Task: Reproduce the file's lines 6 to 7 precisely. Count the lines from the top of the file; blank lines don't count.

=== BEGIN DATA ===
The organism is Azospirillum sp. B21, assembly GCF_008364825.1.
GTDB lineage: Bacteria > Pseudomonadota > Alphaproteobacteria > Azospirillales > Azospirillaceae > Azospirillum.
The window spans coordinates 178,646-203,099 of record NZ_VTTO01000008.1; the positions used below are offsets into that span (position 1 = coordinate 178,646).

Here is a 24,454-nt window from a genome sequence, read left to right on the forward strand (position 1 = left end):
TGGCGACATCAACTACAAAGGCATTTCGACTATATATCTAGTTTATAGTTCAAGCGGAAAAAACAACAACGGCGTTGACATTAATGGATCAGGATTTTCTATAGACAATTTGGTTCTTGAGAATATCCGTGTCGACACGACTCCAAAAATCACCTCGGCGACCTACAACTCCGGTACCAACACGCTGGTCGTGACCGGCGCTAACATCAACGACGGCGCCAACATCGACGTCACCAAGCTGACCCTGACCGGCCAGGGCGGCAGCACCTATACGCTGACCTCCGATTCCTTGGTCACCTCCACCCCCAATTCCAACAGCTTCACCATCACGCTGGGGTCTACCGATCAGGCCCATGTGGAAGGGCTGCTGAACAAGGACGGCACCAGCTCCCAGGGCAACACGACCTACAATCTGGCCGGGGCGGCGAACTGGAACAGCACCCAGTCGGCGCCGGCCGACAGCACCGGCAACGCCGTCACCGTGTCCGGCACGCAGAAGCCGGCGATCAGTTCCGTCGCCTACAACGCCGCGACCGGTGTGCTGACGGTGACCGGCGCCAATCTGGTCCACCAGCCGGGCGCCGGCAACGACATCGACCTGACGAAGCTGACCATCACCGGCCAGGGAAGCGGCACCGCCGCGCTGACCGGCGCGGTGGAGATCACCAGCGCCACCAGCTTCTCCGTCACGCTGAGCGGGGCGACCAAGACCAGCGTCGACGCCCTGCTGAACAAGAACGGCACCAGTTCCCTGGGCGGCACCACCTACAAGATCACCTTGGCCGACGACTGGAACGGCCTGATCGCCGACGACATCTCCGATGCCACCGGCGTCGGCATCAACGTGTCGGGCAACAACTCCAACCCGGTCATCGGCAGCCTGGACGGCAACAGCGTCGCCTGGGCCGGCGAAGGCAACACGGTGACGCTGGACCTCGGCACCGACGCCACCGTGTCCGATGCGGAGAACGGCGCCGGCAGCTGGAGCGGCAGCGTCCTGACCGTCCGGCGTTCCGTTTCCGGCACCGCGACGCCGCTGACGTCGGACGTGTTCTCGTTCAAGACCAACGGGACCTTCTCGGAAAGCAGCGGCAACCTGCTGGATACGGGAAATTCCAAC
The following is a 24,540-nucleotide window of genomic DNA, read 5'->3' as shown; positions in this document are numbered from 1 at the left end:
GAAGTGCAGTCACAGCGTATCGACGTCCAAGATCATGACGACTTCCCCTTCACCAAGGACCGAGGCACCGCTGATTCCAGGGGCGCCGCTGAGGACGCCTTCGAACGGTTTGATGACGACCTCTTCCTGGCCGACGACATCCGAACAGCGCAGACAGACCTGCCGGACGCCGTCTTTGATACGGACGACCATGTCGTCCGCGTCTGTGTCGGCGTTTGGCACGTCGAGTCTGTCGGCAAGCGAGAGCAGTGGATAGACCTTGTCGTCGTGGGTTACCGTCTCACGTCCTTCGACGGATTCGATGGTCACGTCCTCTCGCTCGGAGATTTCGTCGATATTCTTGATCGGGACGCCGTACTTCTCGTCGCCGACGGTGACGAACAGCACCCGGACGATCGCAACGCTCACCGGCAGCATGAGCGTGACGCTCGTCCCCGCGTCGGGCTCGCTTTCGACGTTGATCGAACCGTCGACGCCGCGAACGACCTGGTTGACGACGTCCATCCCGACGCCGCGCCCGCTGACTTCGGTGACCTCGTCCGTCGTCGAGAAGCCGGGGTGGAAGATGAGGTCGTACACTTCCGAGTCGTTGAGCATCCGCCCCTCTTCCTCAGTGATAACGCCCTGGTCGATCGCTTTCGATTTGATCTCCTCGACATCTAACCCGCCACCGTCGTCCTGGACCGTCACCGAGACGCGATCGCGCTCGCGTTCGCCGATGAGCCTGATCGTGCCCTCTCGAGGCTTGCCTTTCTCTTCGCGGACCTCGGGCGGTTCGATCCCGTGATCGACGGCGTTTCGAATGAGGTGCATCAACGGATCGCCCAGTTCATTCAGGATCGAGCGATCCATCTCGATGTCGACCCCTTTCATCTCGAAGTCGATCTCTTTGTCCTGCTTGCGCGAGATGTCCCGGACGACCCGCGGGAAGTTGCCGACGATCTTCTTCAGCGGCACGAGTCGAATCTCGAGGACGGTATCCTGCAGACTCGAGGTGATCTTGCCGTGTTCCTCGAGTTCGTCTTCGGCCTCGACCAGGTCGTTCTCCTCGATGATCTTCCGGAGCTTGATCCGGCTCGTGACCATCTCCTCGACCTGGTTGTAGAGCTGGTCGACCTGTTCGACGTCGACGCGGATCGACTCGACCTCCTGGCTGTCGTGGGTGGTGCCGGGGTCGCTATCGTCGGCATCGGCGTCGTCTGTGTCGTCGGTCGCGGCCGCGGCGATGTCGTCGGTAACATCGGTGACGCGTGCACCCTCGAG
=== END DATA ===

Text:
The following is a 24,540-nucleotide window of genomic DNA, read 5'->3' as shown; positions in this document are numbered from 1 at the left end:
GAAGTGCAGTCACAGCGTATCGACGTCCAAGATCATGACGACTTCCCCTTCACCAAGGACCGAGGCACCGCTGATTCCAGGGGCGCCGCTGAGGACGCCTTCGAACGGTTTGATGACGACCTCTTCCTGGCCGACGACATCCGAACAGCGCAGACAGACCTGCCGGACGCCGTCTTTGATACGGACGACCATGTCGTCCGCGTCTGTGTCGGCGTTTGGCACGTCGAGTCTGTCGGCAAGCGAGAGCAGTGGATAGACCTTGTCGTCGTGGGTTACCGTCTCACGTCCTTCGACGGATTCGATGGTCACGTCCTCTCGCTCGGAGATTTCGTCGATATTCTTGATCGGGACGCCGTACTTCTCGTCGCCGACGGTGACGAACAGCACCCGGACGATCGCAACGCTCACCGGCAGCATGAGCGTGACGCTCGTCCCCGCGTCGGGCTCGCTTTCGACGTTGATCGAACCGTCGACGCCGCGAACGACCTGGTTGACGACGTCCATCCCGACGCCGCGCCCGCTGACTTCGGTGACCTCGTCCGTCGTCGAGAAGCCGGGGTGGAAGATGAGGTCGTACACTTCCGAGTCGTTGAGCATCCGCCCCTCTTCCTCAGTGATAACGCCCTGGTCGATCGCTTTCGATTTGATCTCCTCGACATCTAACCCGCCACCGTCGTCCTGGACCGTCACCGAGACGCGATCGCGCTCGCGTTCGCCGATGAGCCTGATCGTGCCCTCTCGAGGCTTGCCTTTCTCTTCGCGGACCTCGGGCGGTTCGATCCCGTGATCGACGGCGTTTCGAATGAGGTGCATCAACGGATCGCCCAGTTCATTCAGGATCGAGCGATCCATCTCGATGTCGACCCCTTTCATCTCGAAGTCGATCTCTTTGTCCTGCTTGCGCGAGATGTCCCGGACGACCCGCGGGAAGTTGCCGACGATCTTCTTCAGCGGCACGAGTCGAATCTCGAGGACGGTATCCTGCAGACTCGAGGTGATCTTGCCGTGTTCCTCGAGTTCGTCTTCGGCCTCGACCAGGTCGTTCTCCTCGATGATCTTCCGGAGCTTGATCCGGCTCGTGACCATCTCCTCGACCTGGTTGTAGAGCTGGTCGACCTGTTCGACGTCGACGCGGATCGACTCGACCTCCTGGCTGTCGTGGGTGGTGCCGGGGTCGCTATCGTCGGCATCGGCGTCGTCTGTGTCGTCGGTCGCGGCCGCGGCGATGTCGTCGGTAACATCGGTGACGCGTGCACCCTCGAG